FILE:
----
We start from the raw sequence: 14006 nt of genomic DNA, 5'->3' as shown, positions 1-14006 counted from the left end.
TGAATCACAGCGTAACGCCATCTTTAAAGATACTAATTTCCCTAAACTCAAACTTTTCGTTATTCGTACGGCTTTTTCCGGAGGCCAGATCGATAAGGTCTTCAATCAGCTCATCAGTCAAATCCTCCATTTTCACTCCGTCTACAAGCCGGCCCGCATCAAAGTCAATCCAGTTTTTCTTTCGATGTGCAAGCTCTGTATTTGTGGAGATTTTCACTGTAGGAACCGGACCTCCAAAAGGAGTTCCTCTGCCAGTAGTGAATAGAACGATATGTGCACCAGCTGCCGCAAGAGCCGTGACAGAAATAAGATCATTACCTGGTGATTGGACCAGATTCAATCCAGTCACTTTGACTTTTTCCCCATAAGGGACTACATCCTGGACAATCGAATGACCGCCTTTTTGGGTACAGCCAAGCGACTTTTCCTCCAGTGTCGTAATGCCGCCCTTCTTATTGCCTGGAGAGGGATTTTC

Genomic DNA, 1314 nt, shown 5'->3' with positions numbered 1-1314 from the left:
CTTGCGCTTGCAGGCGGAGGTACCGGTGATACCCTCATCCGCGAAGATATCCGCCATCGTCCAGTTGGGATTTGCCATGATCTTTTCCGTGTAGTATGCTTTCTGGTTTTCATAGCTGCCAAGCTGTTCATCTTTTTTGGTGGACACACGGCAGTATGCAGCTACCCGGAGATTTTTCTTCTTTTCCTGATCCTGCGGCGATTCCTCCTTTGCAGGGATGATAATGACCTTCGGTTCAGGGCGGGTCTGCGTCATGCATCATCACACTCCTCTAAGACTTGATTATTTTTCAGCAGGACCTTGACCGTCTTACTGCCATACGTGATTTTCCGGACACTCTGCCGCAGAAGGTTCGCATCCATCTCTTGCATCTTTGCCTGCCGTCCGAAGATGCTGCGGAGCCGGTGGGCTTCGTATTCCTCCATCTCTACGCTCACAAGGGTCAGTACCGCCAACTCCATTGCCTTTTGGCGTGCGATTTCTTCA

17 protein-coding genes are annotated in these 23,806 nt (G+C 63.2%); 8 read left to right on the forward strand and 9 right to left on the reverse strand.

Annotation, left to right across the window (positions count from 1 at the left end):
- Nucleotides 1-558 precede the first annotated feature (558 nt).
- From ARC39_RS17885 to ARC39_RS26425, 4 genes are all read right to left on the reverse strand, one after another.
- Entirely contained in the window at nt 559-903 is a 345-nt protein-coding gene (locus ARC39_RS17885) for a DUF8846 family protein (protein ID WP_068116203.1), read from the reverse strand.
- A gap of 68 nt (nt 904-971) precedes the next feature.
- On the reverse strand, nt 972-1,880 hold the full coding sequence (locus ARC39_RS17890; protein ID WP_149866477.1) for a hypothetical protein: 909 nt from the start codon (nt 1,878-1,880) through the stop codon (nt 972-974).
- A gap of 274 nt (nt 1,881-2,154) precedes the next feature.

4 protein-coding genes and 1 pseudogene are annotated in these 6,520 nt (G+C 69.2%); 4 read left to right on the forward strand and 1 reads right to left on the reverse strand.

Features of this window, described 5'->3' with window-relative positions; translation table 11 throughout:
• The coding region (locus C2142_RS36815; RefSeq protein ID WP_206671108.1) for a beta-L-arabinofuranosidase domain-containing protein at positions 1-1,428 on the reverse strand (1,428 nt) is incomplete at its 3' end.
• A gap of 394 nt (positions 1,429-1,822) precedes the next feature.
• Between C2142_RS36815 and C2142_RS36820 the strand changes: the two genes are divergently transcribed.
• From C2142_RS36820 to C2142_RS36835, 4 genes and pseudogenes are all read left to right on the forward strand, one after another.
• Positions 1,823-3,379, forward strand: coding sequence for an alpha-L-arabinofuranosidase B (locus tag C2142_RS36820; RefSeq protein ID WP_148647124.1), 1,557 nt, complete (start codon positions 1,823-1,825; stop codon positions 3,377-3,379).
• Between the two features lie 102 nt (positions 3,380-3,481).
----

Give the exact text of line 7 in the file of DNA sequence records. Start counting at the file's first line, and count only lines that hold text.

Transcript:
- Nucleotides 1-558 precede the first annotated feature (558 nt).